“You see,” said Lynne Rossetto Kasper, “in Emilia-Romagna, they roll the pasta this way.” She drew a detailed diagram of the angled, tubular garganelli on the menu in front of her.
She would know. Her first cookbook, The Splendid Table, hit bookstores in 1992 and quickly raptured food lovers who devoured Ms. Kasper’s pedagogic stories and detailed recipes from the Emilia-Romagna region. Kasper’s book was in front of the trend of exploring Italian regional cuisine and her debut book won both the James Beard and IACP Julia Child cookbook of the year awards.
In 1994, radio producer Sally Swift convinced Ms. Kasper to record a few pilot episodes of a food radio show by the same name as her blockbuster book. Eighteen years later, Kasper and Swift, along with a crew of three “Jennifers” still produce the wildly successful American Public Media show, The Splendid Table, which can be heard on nearly 300 public radio stations across the country.
She is quick to credit her team for the longevity and success of The Splendid Table, but for fans, it is Ms. Kasper’s warm, buttery voice and relaxed conversational tone that coaxes you into believing you’re sitting across the dining room table from her, having a spirited discussion about food, culture and context.
“I feel very fortunate to have landed in this profession where I am constantly learning new things,” she said, “and able to share those discoveries with others.”
At heart, Ms. Kasper is a teacher but she is also a life-long student. Her background in the arts, specifically improv theater for children, has informed her journey from curiosity seeker to culinary professional. At the end of each show, Ms. Kasper invites callers to ask her questions, and listening to her craft her answers is fascinating. Gears in her brain churn through a seemingly bottomless encyclopedic catalog even as she begins to eloquently form an answer.
It takes a full week to produce the hour long show. Monday is pre-interview prep. Guest interviews are recorded on Tuesday, and Wednesday is set aside for script writing, which might spread across 20 pages before it’s finished. The show is recorded on Thursday and edited on Friday. Ms. Kasper says they plan the shows six weeks out. Everyone who is anyone in the culinary field wants to be on the show. Every new cookbook lands on her desk. Sometimes story ideas come from her voracious consumption of news outlets and other publications.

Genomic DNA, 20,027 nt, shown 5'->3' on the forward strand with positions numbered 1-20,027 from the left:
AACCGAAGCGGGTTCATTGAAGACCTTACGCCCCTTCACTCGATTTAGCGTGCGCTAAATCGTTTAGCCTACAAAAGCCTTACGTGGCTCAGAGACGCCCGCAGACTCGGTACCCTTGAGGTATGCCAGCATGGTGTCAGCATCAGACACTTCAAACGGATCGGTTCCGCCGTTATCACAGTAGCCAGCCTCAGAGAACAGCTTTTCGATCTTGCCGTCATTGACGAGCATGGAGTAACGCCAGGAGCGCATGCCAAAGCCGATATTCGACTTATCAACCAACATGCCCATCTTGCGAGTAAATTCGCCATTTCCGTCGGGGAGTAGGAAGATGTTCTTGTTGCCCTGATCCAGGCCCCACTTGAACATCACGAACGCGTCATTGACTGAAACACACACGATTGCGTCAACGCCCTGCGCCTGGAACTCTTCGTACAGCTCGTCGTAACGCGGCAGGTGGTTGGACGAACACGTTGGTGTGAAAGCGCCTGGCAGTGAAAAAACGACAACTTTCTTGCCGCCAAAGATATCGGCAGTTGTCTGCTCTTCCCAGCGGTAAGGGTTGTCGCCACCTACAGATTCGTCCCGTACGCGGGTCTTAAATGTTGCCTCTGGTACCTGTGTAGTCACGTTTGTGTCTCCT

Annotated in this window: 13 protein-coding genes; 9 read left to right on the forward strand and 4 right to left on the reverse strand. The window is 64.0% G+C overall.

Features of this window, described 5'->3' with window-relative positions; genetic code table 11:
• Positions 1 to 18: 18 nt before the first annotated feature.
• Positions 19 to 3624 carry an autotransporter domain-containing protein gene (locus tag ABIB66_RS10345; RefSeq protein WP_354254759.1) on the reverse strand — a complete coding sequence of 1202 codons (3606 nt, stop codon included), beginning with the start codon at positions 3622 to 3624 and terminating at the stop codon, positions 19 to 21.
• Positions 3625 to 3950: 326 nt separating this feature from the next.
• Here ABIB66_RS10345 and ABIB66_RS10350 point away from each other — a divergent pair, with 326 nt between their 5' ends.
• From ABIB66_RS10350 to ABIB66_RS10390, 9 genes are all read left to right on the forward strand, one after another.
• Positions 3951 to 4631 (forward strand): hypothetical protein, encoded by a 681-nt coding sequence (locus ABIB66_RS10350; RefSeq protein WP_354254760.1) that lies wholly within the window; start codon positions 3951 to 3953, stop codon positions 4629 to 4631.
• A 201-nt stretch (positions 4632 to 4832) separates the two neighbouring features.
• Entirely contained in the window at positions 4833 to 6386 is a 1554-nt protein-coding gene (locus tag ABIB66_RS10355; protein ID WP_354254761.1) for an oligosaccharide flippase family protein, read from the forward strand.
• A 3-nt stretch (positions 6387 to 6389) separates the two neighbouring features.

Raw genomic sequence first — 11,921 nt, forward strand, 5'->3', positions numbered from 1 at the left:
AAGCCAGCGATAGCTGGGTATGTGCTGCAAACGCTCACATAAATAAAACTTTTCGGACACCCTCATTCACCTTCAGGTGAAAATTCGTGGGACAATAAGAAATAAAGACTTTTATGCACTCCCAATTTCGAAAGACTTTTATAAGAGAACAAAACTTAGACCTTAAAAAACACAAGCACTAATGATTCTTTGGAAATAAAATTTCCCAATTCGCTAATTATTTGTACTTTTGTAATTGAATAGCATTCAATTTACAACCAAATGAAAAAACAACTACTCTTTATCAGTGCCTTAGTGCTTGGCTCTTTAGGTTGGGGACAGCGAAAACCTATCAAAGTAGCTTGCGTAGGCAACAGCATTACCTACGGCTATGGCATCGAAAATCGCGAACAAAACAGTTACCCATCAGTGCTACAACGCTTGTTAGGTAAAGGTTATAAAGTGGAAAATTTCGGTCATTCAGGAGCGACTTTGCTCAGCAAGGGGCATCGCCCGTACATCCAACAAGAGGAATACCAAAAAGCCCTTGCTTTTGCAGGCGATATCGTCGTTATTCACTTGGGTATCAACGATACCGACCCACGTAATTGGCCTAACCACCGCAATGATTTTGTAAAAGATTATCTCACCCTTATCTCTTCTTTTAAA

When she’s not in St. Paul, Minnesota preparing for a show, she’s on the road visiting public radio stations and rubbing elbows with fans. Ms. Kasper was in Phoenix this weekend, lending her support to public radio station KJZZ, hosting a cocktail reception at The Palomar downtown Friday evening and a private dinner at Vincent’s on Camelback Saturday night.
After the cocktail reception, I accompanied Ms. Kasper to FnB restaurant in Old Town Scottsdale, where Chef Charleen Badman dazzled Ms. Kasper with plates of pork tongue paired with sweet, pickled Asian pear slaw, hand-pulled mozzarella with green grapes, salty capers, olives and umami anchovies, and that garganelli pasta Ms. Kasper was intimately familiar with, tossed with lobster mushrooms and sweet corn, bathed in a delicate squash blossom butter.
Ms. Kasper is radio royalty, but the whole evening I’m struck by how down-to-earth, warm and engaging she is. We both dug into the plates with relish, reveling in layers of flavors Chef Badman tucked into each dish. Lamb manti, pillows of dumplings crisped in a pan with Turkish pepper spiked butter and topped with a dab of yogurt particularly enthralled her.
As we get to the last one, she looked at me and said, “should we share this one?”
“No,” I said, “That one is for you.”
She popped it into her mouth, and smiled a wicked smile. The kind of smile you see when someone who adores food has once again rediscovered why they fell in love.
Tune into The Splendid Table on KJZZ every Sunday at 2 p.m., or catch the podcast at Splendidtable.org